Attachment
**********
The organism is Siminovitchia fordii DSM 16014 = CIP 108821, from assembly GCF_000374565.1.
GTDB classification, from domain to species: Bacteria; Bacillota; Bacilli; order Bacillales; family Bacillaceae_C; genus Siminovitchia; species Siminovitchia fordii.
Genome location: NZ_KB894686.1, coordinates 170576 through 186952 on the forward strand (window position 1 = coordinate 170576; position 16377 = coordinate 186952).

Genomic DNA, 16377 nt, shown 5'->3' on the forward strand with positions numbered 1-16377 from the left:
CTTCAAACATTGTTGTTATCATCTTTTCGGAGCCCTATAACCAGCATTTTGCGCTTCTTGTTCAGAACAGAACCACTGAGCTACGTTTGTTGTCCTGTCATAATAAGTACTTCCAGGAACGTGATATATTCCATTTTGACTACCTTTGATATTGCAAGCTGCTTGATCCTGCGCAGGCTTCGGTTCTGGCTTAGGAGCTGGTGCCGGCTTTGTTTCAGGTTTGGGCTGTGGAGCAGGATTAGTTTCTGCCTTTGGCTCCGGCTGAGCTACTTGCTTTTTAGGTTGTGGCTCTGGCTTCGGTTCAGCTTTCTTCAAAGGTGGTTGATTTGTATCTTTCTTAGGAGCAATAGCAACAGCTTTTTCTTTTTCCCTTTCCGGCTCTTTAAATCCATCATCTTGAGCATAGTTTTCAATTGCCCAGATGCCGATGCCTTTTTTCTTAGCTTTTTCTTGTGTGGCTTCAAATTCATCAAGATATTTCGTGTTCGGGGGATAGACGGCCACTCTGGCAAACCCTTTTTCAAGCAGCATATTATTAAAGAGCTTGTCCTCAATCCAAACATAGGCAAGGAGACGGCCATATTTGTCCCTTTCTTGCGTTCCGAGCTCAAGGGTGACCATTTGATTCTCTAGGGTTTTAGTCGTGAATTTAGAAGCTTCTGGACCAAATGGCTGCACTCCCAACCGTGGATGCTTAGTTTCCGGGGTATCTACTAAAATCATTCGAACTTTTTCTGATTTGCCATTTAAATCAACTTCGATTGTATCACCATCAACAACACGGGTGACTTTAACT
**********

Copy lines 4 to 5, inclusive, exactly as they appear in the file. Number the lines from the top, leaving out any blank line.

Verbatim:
Genomic DNA, 16377 nt, shown 5'->3' on the forward strand with positions numbered 1-16377 from the left:
CTTCAAACATTGTTGTTATCATCTTTTCGGAGCCCTATAACCAGCATTTTGCGCTTCTTGTTCAGAACAGAACCACTGAGCTACGTTTGTTGTCCTGTCATAATAAGTACTTCCAGGAACGTGATATATTCCATTTTGACTACCTTTGATATTGCAAGCTGCTTGATCCTGCGCAGGCTTCGGTTCTGGCTTAGGAGCTGGTGCCGGCTTTGTTTCAGGTTTGGGCTGTGGAGCAGGATTAGTTTCTGCCTTTGGCTCCGGCTGAGCTACTTGCTTTTTAGGTTGTGGCTCTGGCTTCGGTTCAGCTTTCTTCAAAGGTGGTTGATTTGTATCTTTCTTAGGAGCAATAGCAACAGCTTTTTCTTTTTCCCTTTCCGGCTCTTTAAATCCATCATCTTGAGCATAGTTTTCAATTGCCCAGATGCCGATGCCTTTTTTCTTAGCTTTTTCTTGTGTGGCTTCAAATTCATCAAGATATTTCGTGTTCGGGGGATAGACGGCCACTCTGGCAAACCCTTTTTCAAGCAGCATATTATTAAAGAGCTTGTCCTCAATCCAAACATAGGCAAGGAGACGGCCATATTTGTCCCTTTCTTGCGTTCCGAGCTCAAGGGTGACCATTTGATTCTCTAGGGTTTTAGTCGTGAATTTAGAAGCTTCTGGACCAAATGGCTGCACTCCCAACCGTGGATGCTTAGTTTCCGGGGTATCTACTAAAATCATTCGAACTTTTTCTGATTTGCCATTTAAATCAACTTCGATTGTATCACCATCAACAACACGGGTGACTTTAACT